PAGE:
Shell NZ taps Chinese investor for deep ocean oil search
Shell New Zealand has announced it will start preliminary exploration for oil and gas in deep ocean between New Zealand and New Caledonia, in a 50:50 joint venture with the Chinese state-owned oil company.
Shell says it will be conducting two-dimensional seismic exploration and other "non-invasive research techniques" to explore the seabed and geology of the virtually unexplored New Caledonia Basin, a prospect area that straddles New Zealand's 200-mile exclusive economic zone and extends into the country's extended continental shelf area.
In a brief statement on which further comment was not available, Shell NZ says it will operate the permit, assuming it is granted, while China National Offshore Oil Corporation will take a 50 percent share in the venture.
The proposed permit is still subject to government approval and is not among areas previously offered for exploration under the new "block offer" system used to identify areas where exploration would be welcomed.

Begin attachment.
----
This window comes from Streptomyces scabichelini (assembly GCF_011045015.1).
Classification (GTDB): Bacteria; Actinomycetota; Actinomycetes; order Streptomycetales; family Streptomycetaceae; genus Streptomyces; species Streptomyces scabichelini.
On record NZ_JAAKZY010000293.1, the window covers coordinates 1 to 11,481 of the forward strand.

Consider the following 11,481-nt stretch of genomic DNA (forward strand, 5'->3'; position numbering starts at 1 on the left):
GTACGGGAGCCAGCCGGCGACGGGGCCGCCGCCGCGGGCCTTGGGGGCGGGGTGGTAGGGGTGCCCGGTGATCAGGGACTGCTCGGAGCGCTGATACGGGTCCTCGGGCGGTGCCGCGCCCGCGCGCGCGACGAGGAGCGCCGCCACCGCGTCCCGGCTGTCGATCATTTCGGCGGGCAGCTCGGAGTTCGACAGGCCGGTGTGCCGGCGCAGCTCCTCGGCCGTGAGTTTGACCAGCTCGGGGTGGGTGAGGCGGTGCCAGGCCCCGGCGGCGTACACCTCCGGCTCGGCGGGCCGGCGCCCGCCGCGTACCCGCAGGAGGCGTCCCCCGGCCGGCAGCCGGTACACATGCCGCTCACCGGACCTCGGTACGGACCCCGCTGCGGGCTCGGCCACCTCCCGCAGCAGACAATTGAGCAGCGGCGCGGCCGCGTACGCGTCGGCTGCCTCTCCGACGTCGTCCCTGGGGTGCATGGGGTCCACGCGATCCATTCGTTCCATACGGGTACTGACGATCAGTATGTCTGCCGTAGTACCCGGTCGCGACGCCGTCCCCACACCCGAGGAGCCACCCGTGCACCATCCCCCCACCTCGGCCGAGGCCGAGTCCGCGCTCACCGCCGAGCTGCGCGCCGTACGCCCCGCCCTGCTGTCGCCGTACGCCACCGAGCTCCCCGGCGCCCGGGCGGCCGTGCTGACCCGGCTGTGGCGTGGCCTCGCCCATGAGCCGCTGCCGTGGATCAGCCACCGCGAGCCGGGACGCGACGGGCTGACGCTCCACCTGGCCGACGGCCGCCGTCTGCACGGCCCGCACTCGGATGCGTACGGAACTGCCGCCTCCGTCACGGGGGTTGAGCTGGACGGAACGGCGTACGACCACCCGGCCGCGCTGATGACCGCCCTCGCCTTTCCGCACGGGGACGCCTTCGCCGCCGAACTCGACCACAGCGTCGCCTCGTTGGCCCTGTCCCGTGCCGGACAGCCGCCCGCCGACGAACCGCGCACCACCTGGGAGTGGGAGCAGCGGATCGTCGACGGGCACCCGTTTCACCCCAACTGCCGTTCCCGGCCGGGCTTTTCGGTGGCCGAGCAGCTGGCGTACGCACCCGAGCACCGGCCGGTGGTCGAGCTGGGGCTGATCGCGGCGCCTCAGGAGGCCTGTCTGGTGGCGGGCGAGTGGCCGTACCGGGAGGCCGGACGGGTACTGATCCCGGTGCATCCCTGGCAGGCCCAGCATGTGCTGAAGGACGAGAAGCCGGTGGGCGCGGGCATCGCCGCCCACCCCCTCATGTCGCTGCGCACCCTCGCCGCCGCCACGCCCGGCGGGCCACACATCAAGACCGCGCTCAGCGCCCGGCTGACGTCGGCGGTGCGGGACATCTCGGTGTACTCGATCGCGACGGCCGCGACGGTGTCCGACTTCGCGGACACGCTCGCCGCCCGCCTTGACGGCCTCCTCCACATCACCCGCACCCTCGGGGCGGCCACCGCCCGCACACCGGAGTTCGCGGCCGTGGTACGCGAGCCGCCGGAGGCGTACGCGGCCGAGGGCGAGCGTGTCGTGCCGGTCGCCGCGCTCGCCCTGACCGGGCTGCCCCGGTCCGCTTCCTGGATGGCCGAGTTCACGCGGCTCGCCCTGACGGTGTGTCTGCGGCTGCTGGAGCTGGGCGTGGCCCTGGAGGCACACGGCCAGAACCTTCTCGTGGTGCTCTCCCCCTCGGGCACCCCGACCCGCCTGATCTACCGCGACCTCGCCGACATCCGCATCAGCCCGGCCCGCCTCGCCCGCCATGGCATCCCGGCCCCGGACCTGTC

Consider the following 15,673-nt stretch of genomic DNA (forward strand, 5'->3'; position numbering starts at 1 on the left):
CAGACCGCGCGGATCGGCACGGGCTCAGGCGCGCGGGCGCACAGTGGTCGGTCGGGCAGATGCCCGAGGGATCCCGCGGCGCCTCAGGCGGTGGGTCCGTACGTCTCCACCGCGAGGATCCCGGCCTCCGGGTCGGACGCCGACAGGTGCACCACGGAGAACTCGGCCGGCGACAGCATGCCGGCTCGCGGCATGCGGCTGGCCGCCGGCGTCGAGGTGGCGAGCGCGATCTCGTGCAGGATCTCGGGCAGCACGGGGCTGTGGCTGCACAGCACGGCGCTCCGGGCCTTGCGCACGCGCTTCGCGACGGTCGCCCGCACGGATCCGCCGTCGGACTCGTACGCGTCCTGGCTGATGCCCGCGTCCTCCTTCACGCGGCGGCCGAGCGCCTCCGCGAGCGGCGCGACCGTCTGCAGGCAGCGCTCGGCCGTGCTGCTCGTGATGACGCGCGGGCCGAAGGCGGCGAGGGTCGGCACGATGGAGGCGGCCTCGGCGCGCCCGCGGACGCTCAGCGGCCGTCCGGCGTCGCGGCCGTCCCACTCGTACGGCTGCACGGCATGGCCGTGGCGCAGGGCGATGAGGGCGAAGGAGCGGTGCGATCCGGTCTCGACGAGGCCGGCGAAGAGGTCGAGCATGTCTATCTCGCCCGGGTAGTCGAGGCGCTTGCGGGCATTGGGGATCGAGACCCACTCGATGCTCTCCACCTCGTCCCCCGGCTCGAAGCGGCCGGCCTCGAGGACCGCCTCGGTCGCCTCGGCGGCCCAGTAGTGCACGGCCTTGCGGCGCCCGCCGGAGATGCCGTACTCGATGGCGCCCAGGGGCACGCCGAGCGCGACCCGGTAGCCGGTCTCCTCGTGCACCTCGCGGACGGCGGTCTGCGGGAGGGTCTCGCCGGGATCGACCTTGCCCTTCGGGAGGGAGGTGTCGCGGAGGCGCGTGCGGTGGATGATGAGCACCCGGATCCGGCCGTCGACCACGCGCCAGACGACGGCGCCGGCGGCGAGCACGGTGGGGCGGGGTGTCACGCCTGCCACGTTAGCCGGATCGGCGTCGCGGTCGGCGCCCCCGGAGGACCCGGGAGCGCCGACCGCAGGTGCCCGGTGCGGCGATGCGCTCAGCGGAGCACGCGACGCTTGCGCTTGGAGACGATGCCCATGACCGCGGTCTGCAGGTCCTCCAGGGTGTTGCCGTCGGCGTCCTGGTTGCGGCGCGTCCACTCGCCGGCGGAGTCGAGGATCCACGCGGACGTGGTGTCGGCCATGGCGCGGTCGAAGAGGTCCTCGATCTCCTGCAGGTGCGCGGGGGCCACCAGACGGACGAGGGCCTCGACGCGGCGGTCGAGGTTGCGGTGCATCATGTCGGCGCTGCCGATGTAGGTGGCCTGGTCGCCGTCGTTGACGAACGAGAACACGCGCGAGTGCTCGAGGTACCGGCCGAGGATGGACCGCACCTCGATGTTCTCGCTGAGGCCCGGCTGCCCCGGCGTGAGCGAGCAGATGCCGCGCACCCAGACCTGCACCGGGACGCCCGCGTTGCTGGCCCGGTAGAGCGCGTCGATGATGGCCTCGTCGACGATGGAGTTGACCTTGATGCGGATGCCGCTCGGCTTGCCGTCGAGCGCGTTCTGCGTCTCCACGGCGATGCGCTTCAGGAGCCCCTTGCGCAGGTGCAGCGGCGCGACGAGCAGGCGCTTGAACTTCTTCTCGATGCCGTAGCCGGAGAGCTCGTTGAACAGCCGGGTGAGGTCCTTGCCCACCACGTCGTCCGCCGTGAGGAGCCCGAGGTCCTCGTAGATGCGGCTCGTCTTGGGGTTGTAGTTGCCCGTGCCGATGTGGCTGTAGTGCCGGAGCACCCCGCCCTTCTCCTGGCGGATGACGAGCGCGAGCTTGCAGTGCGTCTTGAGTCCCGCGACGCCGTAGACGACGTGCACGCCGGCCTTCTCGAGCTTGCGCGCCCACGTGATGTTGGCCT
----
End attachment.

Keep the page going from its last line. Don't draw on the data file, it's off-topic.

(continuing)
"Before we start any work in the basin we will conduct a comprehensive impact assessment," Shell NZ chairman Rob Jager says. "Safety and protection of the environment remain our highest priorities."
Shell is also partnering with Austrian oil company OMV on plans to drill exploration wells in the Great South Basin, off the bottom of the South Island, in the summer of 2014-15.